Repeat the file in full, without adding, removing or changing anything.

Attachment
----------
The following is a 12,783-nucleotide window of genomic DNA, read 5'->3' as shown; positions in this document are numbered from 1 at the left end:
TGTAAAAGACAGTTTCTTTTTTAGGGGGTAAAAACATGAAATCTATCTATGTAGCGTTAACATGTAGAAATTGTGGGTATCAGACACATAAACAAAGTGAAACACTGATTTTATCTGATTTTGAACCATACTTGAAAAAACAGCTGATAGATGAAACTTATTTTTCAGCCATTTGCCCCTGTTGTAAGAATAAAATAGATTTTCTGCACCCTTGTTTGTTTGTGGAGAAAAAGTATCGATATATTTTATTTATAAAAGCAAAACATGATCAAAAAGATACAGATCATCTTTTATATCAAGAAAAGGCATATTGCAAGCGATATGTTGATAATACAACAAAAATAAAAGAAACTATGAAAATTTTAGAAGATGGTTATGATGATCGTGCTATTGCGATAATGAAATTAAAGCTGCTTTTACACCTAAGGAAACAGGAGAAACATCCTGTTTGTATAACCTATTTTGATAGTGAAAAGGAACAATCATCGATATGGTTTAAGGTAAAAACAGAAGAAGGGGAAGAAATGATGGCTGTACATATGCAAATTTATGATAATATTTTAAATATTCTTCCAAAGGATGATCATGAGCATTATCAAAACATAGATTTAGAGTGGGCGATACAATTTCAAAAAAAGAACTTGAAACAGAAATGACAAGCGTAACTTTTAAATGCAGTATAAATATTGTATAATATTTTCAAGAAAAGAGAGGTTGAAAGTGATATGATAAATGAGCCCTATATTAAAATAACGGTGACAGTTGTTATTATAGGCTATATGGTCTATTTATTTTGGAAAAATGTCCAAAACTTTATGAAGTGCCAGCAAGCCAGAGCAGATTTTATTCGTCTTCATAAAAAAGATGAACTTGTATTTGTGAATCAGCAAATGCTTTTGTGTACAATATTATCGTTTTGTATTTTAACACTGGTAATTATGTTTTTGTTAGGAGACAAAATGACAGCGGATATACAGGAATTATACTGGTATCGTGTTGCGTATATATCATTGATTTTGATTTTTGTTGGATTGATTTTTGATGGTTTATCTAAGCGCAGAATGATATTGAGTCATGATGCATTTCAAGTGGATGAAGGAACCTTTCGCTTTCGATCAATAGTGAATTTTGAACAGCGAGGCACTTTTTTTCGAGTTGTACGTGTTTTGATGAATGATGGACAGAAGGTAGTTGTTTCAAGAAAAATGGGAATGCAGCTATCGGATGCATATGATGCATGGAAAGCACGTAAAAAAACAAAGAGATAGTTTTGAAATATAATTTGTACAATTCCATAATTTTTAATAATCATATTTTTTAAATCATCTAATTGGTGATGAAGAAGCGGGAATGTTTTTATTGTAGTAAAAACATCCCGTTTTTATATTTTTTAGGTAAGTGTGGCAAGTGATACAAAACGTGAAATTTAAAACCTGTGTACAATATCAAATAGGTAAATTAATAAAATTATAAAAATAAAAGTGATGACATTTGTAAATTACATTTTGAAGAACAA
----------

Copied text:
The following is a 12,783-nucleotide window of genomic DNA, read 5'->3' as shown; positions in this document are numbered from 1 at the left end:
TGTAAAAGACAGTTTCTTTTTTAGGGGGTAAAAACATGAAATCTATCTATGTAGCGTTAACATGTAGAAATTGTGGGTATCAGACACATAAACAAAGTGAAACACTGATTTTATCTGATTTTGAACCATACTTGAAAAAACAGCTGATAGATGAAACTTATTTTTCAGCCATTTGCCCCTGTTGTAAGAATAAAATAGATTTTCTGCACCCTTGTTTGTTTGTGGAGAAAAAGTATCGATATATTTTATTTATAAAAGCAAAACATGATCAAAAAGATACAGATCATCTTTTATATCAAGAAAAGGCATATTGCAAGCGATATGTTGATAATACAACAAAAATAAAAGAAACTATGAAAATTTTAGAAGATGGTTATGATGATCGTGCTATTGCGATAATGAAATTAAAGCTGCTTTTACACCTAAGGAAACAGGAGAAACATCCTGTTTGTATAACCTATTTTGATAGTGAAAAGGAACAATCATCGATATGGTTTAAGGTAAAAACAGAAGAAGGGGAAGAAATGATGGCTGTACATATGCAAATTTATGATAATATTTTAAATATTCTTCCAAAGGATGATCATGAGCATTATCAAAACATAGATTTAGAGTGGGCGATACAATTTCAAAAAAAGAACTTGAAACAGAAATGACAAGCGTAACTTTTAAATGCAGTATAAATATTGTATAATATTTTCAAGAAAAGAGAGGTTGAAAGTGATATGATAAATGAGCCCTATATTAAAATAACGGTGACAGTTGTTATTATAGGCTATATGGTCTATTTATTTTGGAAAAATGTCCAAAACTTTATGAAGTGCCAGCAAGCCAGAGCAGATTTTATTCGTCTTCATAAAAAAGATGAACTTGTATTTGTGAATCAGCAAATGCTTTTGTGTACAATATTATCGTTTTGTATTTTAACACTGGTAATTATGTTTTTGTTAGGAGACAAAATGACAGCGGATATACAGGAATTATACTGGTATCGTGTTGCGTATATATCATTGATTTTGATTTTTGTTGGATTGATTTTTGATGGTTTATCTAAGCGCAGAATGATATTGAGTCATGATGCATTTCAAGTGGATGAAGGAACCTTTCGCTTTCGATCAATAGTGAATTTTGAACAGCGAGGCACTTTTTTTCGAGTTGTACGTGTTTTGATGAATGATGGACAGAAGGTAGTTGTTTCAAGAAAAATGGGAATGCAGCTATCGGATGCATATGATGCATGGAAAGCACGTAAAAAAACAAAGAGATAGTTTTGAAATATAATTTGTACAATTCCATAATTTTTAATAATCATATTTTTTAAATCATCTAATTGGTGATGAAGAAGCGGGAATGTTTTTATTGTAGTAAAAACATCCCGTTTTTATATTTTTTAGGTAAGTGTGGCAAGTGATACAAAACGTGAAATTTAAAACCTGTGTACAATATCAAATAGGTAAATTAATAAAATTATAAAAATAAAAGTGATGACATTTGTAAATTACATTTTGAAGAACAA